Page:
For practical purposes, the derived theoretical solutionshave to be further adapted to the requirements and restric-tions of standardized air interfaces. The following sectionssummarize some of the critical physical layer design aspects.

    2.2. Overview of 3GPP LTE PHY MIMO

    2.2.1. Reference Signals. The downlink transmission schemesare supported at physical layer by a set of downlink referencesignals. These reference signals can be either UE specific orcell specific. The latter are referred to as common referencesignals (CRSs) while the former are referred to as dedicated(or demodulation) reference signals (DRSs or DM-RSs). TheCRSs are not precoded signals and are used by the UE forchannel estimation, while the DM-RSs are precoded andused for demodulation purposes on the scheduled physicalresource blocks (PRBs). The 3GPP standard defines thetransmission of one time-frequency pattern for CRS andDM-RS assigned to one real or virtual antenna port.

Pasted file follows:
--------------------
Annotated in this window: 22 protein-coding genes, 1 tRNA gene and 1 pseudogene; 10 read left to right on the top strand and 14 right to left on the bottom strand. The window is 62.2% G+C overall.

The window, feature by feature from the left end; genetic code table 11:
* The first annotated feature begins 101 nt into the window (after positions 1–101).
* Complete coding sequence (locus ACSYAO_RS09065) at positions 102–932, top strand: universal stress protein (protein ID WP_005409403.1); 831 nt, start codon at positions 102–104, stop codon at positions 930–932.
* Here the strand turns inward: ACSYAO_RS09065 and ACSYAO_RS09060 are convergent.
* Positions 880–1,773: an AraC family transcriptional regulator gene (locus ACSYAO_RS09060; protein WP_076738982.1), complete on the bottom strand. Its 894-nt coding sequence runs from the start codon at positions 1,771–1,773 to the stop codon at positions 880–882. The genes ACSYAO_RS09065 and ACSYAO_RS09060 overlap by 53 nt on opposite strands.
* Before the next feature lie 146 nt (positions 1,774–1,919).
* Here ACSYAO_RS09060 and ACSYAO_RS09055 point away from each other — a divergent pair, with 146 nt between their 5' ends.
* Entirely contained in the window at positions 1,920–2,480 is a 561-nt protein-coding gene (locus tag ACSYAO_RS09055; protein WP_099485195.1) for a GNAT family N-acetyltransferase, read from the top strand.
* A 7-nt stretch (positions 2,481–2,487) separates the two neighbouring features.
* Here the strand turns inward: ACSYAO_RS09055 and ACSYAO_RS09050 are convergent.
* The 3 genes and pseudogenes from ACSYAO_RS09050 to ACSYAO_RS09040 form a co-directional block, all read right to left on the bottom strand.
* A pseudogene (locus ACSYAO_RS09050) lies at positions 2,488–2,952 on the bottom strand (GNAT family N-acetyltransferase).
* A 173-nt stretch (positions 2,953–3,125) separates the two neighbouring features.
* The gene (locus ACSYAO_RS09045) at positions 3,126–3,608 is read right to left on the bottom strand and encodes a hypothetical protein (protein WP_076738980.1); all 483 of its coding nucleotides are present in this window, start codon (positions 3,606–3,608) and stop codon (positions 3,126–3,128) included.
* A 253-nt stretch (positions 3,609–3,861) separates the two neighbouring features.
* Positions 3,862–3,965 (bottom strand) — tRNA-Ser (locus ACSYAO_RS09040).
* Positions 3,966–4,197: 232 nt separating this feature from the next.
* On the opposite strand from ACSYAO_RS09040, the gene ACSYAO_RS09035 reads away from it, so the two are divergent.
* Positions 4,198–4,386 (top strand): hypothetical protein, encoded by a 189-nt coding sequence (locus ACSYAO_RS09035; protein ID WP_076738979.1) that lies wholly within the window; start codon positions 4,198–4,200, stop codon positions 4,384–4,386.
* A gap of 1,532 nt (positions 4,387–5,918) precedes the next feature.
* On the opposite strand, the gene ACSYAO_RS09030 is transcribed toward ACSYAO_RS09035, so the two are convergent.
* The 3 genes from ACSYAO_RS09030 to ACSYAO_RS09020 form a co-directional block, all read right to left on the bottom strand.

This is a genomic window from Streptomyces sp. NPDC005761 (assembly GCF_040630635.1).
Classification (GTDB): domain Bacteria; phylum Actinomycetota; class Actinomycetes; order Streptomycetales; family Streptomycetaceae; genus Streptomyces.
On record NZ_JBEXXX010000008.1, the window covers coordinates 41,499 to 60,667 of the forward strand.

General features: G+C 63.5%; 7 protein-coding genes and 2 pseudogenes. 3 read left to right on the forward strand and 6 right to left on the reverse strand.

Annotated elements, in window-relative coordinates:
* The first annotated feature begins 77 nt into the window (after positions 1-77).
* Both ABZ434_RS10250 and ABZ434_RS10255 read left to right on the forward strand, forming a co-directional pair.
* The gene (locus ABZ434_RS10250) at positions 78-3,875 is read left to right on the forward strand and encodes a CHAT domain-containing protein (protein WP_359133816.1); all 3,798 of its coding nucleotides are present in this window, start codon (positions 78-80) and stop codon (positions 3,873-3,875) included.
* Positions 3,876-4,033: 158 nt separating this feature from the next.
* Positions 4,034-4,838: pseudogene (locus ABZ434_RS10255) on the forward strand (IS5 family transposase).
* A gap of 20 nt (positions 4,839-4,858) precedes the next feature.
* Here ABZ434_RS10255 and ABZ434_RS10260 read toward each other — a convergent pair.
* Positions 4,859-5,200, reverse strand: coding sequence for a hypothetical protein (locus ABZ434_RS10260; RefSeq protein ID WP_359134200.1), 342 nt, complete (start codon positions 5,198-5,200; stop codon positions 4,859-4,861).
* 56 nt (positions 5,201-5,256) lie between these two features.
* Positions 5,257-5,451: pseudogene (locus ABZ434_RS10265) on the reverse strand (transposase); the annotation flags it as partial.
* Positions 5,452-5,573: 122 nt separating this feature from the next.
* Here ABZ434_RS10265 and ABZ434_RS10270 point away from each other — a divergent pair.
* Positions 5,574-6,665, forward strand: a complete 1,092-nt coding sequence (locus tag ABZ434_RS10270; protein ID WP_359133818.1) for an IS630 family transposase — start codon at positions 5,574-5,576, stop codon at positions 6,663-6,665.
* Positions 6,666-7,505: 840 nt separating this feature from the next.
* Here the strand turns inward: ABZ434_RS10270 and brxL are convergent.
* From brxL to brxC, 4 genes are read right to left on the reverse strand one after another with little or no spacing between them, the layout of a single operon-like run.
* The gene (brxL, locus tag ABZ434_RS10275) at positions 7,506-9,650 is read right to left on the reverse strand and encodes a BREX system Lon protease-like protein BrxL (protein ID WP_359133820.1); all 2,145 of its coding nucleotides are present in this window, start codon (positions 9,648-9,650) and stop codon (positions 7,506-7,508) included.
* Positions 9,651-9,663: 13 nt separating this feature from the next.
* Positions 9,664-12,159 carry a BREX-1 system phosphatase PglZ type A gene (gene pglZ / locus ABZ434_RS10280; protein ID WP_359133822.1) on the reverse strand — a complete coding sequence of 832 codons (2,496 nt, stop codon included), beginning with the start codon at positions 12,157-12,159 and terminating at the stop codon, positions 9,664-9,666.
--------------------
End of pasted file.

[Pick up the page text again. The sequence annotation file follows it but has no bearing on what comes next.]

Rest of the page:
2.2.2. Transmission Modes. The defined SIMO (Singe-InputMultiple-Output) and MIMO transmission schemes arecategorized in several transmission modes. The definition ofeach transmission mode includes the required configurationinformation in the common downlink signaling channel andinformation on how the user terminal should search forthis configuration message [13]. This mechanism is part ofthe general downlink signaling framework designed to allowa flexible time-frequency resource allocation separately toeach UE based on the available system resources and thereported or measured channel conditions. The transmissionmode for each UE is configured semistatically via higher layersignaling, in order to avoid excessive downlink signaling.